Good luck with figuring out China and believing in unicorns, but keep an eye on India. There’s a reason that Obama has established a “hotline” to Modi in India now. Something big is boiling there!

Make No Mistake, India’s Modi is Not a Progressive on Any Score

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Vinod Shetty of ACORN Foundation of India and the Dharavi Project

New Orleans    In one of those rare and marvelous coincidences, I had foregone my annual trip to Mumbai, because Vinod Shetty of ACORN Foundation of India and the Dharavi Project was amazingly going to be in New Orleans when I returned, giving us days to catchup on events there and elsewhere in India.

Invariably at the Fair Grinds Coffeehouse Dialogue and elsewhere, the subject would come around to Prime Minister Modi’s first year in office and the prospects for the country in the years to come.  Shetty could not have been more pessimistic or clearer in his continued warning of the dangers to come under Modi as his increasingly rightwing, conservative BJP party continues to consolidate power.

As a lawyer or advocate who practices still before the Bombay Labor Court, Shetty said that in meetings he had attended to discuss the Modi proposed labor law clawbacks of union and worker rights, even HMS, now the country’s largest union, and the union traditionally allied with the BJP as their patron, has been strident in arguing its case in opposition
to the changes.  Shetty was convinced that not all of the package will be approved, but also believed that Modi and the government will be relentless in trying to erode these rights.The primary example is the state of Rajasthan, where many of these so-called reforms have already been implemented in modified ways where the state could act in areas not preempted by the central government.  There, in order to allow layoffs in enterprises with 100 workers or more, Rajasthan had extended the severance payments from 30 to 45 days in exchange for eliminating the state approval of the layoff.   The Modi proposal is to eviscerate protections for workers from redundancy below 300 in a workplace.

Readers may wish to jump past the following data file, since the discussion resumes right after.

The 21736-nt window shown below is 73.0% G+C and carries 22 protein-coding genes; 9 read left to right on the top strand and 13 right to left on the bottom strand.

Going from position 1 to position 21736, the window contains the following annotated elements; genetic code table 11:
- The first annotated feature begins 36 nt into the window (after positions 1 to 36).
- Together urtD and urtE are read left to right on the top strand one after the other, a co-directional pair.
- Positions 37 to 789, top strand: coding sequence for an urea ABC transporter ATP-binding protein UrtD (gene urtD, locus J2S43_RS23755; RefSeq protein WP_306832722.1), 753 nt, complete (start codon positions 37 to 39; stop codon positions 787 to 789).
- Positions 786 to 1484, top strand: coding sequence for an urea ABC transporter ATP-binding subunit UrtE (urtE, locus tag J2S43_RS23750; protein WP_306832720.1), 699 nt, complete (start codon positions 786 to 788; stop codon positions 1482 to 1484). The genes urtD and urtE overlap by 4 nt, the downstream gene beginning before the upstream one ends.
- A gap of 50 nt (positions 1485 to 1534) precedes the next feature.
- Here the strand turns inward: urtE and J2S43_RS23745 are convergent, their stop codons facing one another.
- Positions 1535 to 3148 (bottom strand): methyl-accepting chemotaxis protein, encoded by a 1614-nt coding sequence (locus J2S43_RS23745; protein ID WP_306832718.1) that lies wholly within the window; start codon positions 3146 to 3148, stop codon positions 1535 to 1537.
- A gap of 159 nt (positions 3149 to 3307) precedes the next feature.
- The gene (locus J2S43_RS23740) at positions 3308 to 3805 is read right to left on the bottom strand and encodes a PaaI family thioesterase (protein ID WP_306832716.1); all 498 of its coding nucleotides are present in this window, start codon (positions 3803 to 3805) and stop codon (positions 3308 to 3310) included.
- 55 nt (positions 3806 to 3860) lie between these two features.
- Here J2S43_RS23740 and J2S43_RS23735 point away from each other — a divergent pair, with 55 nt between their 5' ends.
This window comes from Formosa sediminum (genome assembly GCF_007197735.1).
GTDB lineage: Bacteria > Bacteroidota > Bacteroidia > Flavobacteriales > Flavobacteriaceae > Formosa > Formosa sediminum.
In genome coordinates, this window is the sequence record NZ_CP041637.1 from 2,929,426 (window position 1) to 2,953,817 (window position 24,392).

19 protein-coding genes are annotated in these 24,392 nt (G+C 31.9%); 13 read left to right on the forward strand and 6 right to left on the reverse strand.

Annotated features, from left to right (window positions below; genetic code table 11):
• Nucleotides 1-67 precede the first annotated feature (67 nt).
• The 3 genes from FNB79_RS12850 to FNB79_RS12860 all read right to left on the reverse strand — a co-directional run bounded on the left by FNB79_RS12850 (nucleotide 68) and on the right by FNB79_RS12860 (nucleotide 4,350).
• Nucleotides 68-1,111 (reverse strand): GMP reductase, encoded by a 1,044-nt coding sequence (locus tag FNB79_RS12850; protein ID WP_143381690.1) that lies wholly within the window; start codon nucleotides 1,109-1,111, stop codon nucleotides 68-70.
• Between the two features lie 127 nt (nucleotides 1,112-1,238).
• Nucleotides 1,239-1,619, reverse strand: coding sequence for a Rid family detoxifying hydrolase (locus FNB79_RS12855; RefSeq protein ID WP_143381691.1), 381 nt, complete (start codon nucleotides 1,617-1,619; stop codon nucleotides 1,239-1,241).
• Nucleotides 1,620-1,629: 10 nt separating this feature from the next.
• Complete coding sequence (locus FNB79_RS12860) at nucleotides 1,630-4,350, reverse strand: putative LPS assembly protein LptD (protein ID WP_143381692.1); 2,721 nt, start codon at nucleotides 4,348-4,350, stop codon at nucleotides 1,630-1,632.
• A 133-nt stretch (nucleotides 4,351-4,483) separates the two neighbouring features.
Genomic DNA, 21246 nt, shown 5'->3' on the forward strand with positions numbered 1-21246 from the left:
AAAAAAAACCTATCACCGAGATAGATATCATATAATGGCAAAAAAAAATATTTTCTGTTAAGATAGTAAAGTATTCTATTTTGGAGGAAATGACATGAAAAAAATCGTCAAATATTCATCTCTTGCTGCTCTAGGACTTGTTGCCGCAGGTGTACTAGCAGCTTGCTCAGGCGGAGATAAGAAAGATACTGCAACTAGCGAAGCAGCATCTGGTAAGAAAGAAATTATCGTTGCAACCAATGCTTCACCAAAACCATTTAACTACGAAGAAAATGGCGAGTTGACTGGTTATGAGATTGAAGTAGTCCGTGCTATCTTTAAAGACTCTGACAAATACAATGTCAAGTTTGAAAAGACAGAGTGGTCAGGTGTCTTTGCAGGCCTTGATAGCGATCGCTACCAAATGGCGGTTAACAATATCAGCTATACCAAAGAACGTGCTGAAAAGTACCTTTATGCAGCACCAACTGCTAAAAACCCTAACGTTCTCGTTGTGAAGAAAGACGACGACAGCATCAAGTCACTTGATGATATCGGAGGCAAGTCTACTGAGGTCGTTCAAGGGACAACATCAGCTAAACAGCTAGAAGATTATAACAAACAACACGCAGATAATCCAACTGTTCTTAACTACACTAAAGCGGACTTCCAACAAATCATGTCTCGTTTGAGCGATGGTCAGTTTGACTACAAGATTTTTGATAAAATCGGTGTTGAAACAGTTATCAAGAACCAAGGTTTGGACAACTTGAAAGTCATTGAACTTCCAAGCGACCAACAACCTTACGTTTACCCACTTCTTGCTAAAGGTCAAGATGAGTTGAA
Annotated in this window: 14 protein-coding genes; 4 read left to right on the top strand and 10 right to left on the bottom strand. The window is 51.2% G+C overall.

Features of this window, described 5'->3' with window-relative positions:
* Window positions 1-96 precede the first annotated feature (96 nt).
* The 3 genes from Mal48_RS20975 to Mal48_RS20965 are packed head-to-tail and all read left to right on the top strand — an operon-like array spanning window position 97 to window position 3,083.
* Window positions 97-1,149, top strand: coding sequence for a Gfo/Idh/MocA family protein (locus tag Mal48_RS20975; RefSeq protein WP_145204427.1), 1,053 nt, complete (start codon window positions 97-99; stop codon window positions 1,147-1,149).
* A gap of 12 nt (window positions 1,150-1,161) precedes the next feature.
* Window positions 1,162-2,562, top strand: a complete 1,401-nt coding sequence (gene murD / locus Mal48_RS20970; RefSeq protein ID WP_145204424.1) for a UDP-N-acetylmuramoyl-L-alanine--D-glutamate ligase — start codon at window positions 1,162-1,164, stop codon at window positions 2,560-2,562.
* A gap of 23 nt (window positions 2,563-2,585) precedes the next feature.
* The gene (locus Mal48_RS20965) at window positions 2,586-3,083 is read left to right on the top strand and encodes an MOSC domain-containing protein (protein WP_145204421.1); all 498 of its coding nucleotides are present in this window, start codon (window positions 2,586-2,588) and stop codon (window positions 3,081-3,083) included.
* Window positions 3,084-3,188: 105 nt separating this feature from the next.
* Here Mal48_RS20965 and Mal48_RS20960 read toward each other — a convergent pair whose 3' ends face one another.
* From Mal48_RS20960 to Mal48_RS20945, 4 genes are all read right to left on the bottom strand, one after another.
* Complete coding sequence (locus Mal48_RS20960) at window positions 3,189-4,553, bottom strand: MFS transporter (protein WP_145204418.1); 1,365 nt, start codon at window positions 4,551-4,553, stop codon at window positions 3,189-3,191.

The message being sent by the attack on NGOs from the Modi government is essentially, shut up or starve.The clear objective of the government is to silence opposition to development and business wherever possible.  The exceptional inclusion of action against the Ford Foundation is a signal in Shetty’s view to one and all that the government will only approve grants that are pristinely free of anything remotely like advocacy.  Toe the government line or else!

Shetty predicts that underlying some of the government initiatives will be special emphasis on curtailing NGOs and other efforts by religious organizations of all stripes other than Hindu. The Modi record from Gujarat is frightening, and Shetty believes more is coming.

Meanwhile The Wall Street Journal accuses Modi of not moving quickly enough to force the coal industry to be more productive and efficient, citing numerous business interests throughout India, contrary to the hopes of environmentalists around the world who had thought they were seeing something different in the early signs from Modi.  Others are
clamoring for a change in tax rules, a cutback in subsidies to the poor, and other radical changes.

Modi probably thinks that opening a front against NGOs and labor will be enough red meat to quiet his business backers demanding more radical changes, but for the Indian people none of this seems like good news to come.

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The Street Vendors Act 2014

Screen Shot 2015-05-16 at 9.47.54 AMDelhi               After eight days on the ground in India and two days in the air and endless discussions of the formally named THE STREET VENDORS (PROTECTION OF LIVELIHOOD AND REGULATION OF STREET VENDING ACT, 2014, which has become our primary organizing tool since formal passage and enactment on May 1, 2014, it was clearly time for me to read the full Act and understand the handles completely.   This is where the promise and problems with the Act become clearer.

At most levels the Act is everything we had hoped – and said – in one market place after another and used effectively in the first year of its enactment.  Where the licensing of street vendors had largely disappeared years ago leaving the vast majority of vendors technically operating illegally, the Act allows them a path to legalization.  Key in paving this road is something the Act calls the Town Vending Committee, which is responsible for putting together the plan, surveying the spaces, monitoring the whole operation, and hearing potential grievances.  These committees were to be appointed with some permanent members like the area’s medical officer and other governmental officials, but also members of the nonprofit community, local unions and associations of vendors.  Most importantly the published bill specified that forty percent of the committee, including thirty percent women, would be composed of vendors themselves to be elected through a locally created procedure by their comrades.